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TAS Country : April 7th 2011
Friday, April 8, 2011 Tasmanian Country 9 Expand or find a niche The Tasmanian vegetable grower CRITERIA TASMANIA AUSTRALIA Total area farmed 159 ha 205 ha Area of vegetables 32ha 30ha Area of vegetable (ha) by farm size: - Smallest 25% of farms 8ha 3ha - Median 50% of farms 16 ha 9ha - Larger < 75% of farms 44 ha 27 ha - Size Top 25% of farms >44 ha >27 ha Av. area of irrigated potatoes 14 ha 7ha Av. cash costs/t of potatoes <$240/t $263/t Av. debt Interest as % of cash receipts 4% 5% Av. equity in farm 83% 85% Av. age of owner/operator 54 53 SOURCE: ABARE Vegetable Industry Survey -- 2008/09 THE WAY AHEAD • re-establish discussion groups with an emphasis on gathering data on grower costs of production; • explore lower input costs, e.g. collective buying arrangements of fertiliser, fuel, etc; • energy audits at individual enterprise level; • communicate with farmers on their role in market development and branding; • understand and consider ways to address the effect of farm size on costs and returns; • growers, aggregators and processors co- operate to establish a commodity profile; • assess changes to the Brand Tasmania logo and slogan. TFGA vegetable industry facilitator Andrew Heap reviews the implementation of the Tasmanian Vegetable Industry Strategic Plan 2007-12 Where Tasmanian farms are smaller they are not able to take advantage of the relatively long four and five-crop production rotations needed to achieve yield targets and diversify into new production enterprises. Continued Page 10 THERE is no silver bullet that will deliver long-term prosperity at the individual or collective farm level for Tasmanian vegetable growers. The only practical plan is for all industry sectors to work together to form strong relationships focused on meeting consumer demand. Tasmania has an abundance of natural advantages. With the likely increase in global demand for clean, safe food produced with the maximum possible energy-efficiency, the Tasman- ian grower has advantages but also challenges. The advantages include long-term stable land ownership and environ- mental stewardship, an established processing infrastructure, established agricultural services, a savvy, skilled workforce and a largely disease-free, even climate production environment. Our challenges include rapidly changing consumer trends requiring flexible marketing, the globalisation of trade and traders and climate fluctu- ations. Among other influences, we can expect an improving US economy to ease the value of the $A through 2011. The crash in US demand for fries in 2008 has stabilised while Asian demand for fries has returned to the recent growth rate of about 4 per cent a year. Against New Zealand, the $A ap- preciation over the past 15 months has indirectly forced a cut in the price Australian potato growers receive by about $50 per tonne. The relative dependence of Tasman- ian vegetables on the mainland market and NZ's proximity suggest that import price competition via the processing sector is more severe than for other traditional Australian broadacre agri- cultural exports. NZ and China dominate Australia's imports of frozen and fresh vegetables. In the absence of a major product supply shortages in competing coun- tries, especially NZ, ways will have to be found to reduce or spread operating costs on the farm and further down the supply chain to maintain competitiven- ess.At the farm level, it is not so much a question of whether Tasmanian far- mers are less efficient that their NZ counterparts or that the farms are less productive. Rather, it seems more likely to be due to difference in relative farm size. Where Tasmanian farms are smaller they are not able to take advantage of the relatively long four and five-crop production rotations needed to achieve yield targets and diversify into new production enterprises. In Australia, vegetable farm labour is the highest individual farm cost. In NZ, farm labour rates are lower and processing labour is at least 25 per cent cheaper than in Australia. Potato processing underpins Tas- manian vegetables production, provid- ing the financial breathing space for farm expansion. It is doubtful that new alternative value-adding could contribute more than vegetable processing in a regional context in the medium term. Some further support for Tasmanian product could be expected from main- land wholesalers seeking to insulate themselves against supply variability due to climate change and from main- land growers looking to expand their production windows. Leveraging increased volumes of vegetables into the export market, expanding on current exports of car- rots and onions, could be expected to follow on from the development of mainland markets. Complementary to the vegetable in- dustry are a range of expanding farming diversification crop options, such as poppies, pyrethrum and indus- trial hemp. These crops are increasing- ly important in the vegetable crop rotation, helping to support growth and to further industry value-adding and profit. There will always be a competitive battle for a fair share of the supply- chain dollar at the farm gate. However, it is how much the product costs the processor or wholesaler at the point it leaves the plant that determines wheth- er it will find a profitable market. Maximising cost efficiencies, starting with a farm structure that enables cost competitiven- ess, should be seen as an inte- grated, whole-of-chain effort. With the cost of the vegetable input (potatoes) making up 60-65 per cent of processed cost of goods sold, it is understandable that processors will tend to look at what can be saved in this input supply cost as a high priority. The 2008-09 ABARE Vegetable Industry Survey data show that almost half Australian vegetable growers are producing on an area of 9ha or less. In Tasmania the average is 16ha, 14ha of which is used for potato production or about 1000 tonnes of primary crop, with the balance used for other crops. The data (see graphic) shows that growers who are producing vegetables with a prime-crop area of less than 10ha are likely to be heavily reliant on off-farm income. The significance of as much as 20ha of prime vegetable crop production is that average farm cash costs are close to or above a potato price of less than $300 a tonne. Further income depends on the farm area or water availability being suf- ficient to diversify into other crops. For growers in this category, lowering costs is likely to be about what can be done to produce a niche higher-value crop or find ways to expand the farm area. Where the production area of the prime crop is above 20ha, supported by a range of diversification options, farm cash costs are below current potato prices, depending on debt interest that may be associated with recent land or irrigation purchase. Larger growers will look for ways to increase use of their infrastructure, which opens up collective supply op- tions for smaller growers. News TASMANIAN VEGETABLE INDUSTRY STRATEGIC PLAN 2007-12 2014684-110408 SOIL HEALTH WEEK A number of events will be held in northern Tasmania next week to promote soil health and farm sustainability. NRM North, in conjunction with Serve-Ag, Tas Agronomy Plus and Southern Farming Systems, is sponsoring seven soil health events on topics including on-farm composting, managing soil biology in cropping soils and biodynamics. The week has attracted some key note speakers from around the country and overseas. The program of events: Rhonda Daly - Monday 11th Deloraine, Tuesday 12th Pipers Brook, Wednesday 13th Campbell Town, Thursday 14th Whitemark. RSVP Peter Heading 0408006315. Richard Thornton Smith -- Wednesday 13th Launceston. RSVP Ute Mueller 64454286. Joel Williams -- Thursday 14th Scottsdale, Friday 15th Longford. RSVP Seona Findlay 0428922106. The cost of attending the biodynamic lectures is $50. All the other events are free. For more information contact NRM North on 63337777 or email firstname.lastname@example.org.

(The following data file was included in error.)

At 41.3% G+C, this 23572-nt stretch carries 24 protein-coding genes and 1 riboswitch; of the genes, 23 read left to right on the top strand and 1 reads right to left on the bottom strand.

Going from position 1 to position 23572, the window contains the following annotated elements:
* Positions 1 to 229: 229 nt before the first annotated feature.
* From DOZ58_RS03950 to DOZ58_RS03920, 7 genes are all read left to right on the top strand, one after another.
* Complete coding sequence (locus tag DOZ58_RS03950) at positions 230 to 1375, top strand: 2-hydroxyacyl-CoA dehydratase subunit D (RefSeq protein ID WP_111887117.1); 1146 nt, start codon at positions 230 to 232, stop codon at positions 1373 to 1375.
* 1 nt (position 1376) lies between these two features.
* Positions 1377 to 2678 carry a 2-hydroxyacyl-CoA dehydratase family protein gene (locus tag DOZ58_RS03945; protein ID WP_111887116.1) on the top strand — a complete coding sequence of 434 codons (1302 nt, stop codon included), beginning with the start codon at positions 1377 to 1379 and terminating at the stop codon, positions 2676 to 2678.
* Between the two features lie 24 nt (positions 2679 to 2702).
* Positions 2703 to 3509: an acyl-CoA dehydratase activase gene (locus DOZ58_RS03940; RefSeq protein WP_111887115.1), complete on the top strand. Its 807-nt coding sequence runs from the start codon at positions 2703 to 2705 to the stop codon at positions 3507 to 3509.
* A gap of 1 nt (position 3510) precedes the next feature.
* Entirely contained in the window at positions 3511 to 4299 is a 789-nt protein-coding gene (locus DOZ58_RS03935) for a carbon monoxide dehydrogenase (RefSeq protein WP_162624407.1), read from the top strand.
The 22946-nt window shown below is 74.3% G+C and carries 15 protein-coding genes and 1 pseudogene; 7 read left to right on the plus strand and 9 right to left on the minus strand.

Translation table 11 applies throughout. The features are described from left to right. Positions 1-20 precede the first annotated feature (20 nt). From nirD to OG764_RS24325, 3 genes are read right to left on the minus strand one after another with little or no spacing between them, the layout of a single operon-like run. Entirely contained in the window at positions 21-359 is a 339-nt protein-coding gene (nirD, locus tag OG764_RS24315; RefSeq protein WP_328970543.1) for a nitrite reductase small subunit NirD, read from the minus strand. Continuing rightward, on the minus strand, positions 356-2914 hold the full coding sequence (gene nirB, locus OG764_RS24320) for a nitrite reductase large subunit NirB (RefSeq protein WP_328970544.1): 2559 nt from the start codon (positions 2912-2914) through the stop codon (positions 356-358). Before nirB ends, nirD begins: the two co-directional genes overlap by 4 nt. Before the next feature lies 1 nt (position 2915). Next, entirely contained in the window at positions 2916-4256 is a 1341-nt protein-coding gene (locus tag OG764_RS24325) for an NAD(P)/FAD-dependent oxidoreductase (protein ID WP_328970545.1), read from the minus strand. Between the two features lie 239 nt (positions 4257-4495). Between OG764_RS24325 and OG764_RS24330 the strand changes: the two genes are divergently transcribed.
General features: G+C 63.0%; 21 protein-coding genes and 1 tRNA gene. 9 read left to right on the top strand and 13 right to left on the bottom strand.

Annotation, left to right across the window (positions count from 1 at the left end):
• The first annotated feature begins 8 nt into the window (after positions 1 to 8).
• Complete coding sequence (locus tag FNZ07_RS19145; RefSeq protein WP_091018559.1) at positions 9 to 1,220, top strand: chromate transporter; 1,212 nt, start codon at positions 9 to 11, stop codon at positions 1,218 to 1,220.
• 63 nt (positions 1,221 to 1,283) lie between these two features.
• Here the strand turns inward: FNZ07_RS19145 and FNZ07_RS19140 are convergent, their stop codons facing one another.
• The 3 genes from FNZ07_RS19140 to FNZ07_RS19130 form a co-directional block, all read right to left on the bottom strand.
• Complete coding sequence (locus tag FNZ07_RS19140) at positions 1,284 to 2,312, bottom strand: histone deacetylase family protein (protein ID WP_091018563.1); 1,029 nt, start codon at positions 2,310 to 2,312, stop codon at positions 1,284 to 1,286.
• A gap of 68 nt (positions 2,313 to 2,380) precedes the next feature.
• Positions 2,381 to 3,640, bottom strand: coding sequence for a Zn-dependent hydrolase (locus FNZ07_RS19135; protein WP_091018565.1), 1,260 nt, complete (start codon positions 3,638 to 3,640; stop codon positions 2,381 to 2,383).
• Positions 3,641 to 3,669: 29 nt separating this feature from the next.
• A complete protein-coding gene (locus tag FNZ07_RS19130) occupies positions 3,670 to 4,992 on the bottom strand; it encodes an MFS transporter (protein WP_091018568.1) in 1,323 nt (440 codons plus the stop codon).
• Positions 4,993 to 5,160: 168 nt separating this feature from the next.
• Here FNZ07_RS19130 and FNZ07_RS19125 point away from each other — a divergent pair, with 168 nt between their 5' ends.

March 31st 2011
April 14th 2011